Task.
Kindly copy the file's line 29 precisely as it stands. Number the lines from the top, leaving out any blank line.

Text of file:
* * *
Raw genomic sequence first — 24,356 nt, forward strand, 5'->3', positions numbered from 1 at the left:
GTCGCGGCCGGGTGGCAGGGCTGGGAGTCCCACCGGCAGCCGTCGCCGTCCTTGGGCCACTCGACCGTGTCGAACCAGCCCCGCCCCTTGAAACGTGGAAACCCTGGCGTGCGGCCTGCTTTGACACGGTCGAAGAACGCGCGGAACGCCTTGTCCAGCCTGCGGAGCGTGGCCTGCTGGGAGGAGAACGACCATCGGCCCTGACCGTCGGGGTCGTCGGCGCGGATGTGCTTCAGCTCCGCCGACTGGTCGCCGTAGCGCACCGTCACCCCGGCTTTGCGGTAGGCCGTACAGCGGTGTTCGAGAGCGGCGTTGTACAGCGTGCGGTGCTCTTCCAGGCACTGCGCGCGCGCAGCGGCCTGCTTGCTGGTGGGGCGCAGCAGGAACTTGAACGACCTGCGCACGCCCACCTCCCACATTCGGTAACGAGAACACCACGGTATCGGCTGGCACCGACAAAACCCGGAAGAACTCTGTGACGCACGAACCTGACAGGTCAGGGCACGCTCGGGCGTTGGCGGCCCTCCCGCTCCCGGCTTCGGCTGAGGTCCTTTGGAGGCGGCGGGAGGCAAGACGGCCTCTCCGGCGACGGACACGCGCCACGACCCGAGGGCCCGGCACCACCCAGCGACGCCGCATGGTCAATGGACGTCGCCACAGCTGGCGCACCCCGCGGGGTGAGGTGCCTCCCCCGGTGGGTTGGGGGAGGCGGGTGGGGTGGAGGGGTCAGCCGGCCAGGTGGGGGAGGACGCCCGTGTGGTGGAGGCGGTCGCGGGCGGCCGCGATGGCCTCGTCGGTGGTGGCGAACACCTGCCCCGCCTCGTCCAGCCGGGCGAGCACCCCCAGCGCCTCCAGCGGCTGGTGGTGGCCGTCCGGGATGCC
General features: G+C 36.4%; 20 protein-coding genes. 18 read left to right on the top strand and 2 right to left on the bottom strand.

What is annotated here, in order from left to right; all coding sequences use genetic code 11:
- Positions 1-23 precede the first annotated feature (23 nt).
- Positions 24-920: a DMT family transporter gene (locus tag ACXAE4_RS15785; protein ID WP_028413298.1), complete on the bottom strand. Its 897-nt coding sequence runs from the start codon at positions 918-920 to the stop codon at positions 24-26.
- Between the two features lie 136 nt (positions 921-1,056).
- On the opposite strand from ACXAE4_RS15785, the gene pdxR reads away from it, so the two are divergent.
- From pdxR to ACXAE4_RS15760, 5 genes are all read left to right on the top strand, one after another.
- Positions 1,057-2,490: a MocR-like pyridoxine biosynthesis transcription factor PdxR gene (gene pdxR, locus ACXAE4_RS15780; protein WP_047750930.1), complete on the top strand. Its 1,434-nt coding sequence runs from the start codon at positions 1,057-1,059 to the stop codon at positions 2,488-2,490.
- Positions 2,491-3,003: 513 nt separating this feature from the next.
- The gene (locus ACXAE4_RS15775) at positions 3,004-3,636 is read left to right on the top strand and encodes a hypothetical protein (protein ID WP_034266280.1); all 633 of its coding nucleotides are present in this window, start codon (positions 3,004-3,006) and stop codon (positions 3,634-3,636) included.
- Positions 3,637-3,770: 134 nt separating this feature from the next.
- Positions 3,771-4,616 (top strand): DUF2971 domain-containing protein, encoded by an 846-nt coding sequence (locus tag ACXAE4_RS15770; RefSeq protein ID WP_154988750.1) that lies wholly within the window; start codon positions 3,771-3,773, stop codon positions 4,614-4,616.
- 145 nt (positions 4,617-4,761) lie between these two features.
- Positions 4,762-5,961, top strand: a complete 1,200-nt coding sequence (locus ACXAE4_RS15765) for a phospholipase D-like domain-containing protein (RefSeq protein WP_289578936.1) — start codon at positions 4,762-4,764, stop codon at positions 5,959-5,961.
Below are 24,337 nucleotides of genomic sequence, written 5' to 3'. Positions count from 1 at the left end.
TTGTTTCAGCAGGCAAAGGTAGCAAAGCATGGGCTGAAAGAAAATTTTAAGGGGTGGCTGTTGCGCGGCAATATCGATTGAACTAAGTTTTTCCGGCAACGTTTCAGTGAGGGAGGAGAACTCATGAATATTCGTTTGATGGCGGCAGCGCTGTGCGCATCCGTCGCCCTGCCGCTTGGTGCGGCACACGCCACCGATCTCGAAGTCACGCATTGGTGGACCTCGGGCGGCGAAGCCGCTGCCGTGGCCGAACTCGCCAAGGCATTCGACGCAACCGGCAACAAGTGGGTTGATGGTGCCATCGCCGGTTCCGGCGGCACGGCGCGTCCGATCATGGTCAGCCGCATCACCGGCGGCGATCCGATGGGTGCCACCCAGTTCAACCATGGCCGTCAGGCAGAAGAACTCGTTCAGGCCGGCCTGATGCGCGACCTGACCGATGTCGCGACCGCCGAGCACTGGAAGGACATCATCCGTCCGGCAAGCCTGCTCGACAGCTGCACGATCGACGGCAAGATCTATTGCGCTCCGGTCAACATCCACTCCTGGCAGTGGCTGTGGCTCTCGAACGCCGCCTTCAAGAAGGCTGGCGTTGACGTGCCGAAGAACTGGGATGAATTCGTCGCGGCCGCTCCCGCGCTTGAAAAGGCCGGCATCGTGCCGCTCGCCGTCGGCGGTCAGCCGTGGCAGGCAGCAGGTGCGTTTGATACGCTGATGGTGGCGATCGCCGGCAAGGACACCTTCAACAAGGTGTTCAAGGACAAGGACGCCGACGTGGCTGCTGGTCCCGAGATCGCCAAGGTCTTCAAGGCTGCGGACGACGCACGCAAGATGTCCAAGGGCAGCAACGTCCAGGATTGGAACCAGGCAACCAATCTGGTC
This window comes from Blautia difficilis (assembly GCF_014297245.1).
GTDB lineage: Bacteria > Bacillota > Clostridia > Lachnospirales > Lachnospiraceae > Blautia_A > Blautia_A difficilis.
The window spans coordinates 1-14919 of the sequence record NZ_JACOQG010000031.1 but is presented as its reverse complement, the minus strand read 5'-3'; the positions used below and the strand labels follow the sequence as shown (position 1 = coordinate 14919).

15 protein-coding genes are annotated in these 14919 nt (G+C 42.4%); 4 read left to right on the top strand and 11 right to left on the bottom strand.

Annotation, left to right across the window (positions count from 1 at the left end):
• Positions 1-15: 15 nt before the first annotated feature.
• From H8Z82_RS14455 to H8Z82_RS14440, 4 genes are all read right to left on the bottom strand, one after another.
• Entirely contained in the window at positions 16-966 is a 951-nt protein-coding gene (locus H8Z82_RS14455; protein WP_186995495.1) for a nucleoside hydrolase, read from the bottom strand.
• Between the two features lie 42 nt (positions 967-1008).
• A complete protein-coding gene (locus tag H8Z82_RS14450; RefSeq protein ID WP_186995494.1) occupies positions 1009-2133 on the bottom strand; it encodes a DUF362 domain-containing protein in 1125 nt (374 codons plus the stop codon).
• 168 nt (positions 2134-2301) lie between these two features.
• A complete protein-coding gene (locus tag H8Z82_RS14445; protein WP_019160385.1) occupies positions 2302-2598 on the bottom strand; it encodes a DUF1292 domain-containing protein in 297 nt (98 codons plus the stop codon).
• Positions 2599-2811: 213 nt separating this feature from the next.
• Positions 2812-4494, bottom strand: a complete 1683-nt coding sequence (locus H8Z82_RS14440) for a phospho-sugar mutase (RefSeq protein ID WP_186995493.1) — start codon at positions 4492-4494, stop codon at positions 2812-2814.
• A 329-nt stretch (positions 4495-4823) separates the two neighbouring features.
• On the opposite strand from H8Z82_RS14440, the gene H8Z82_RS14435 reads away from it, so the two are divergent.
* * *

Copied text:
• 168 nt (positions 2134-2301) lie between these two features.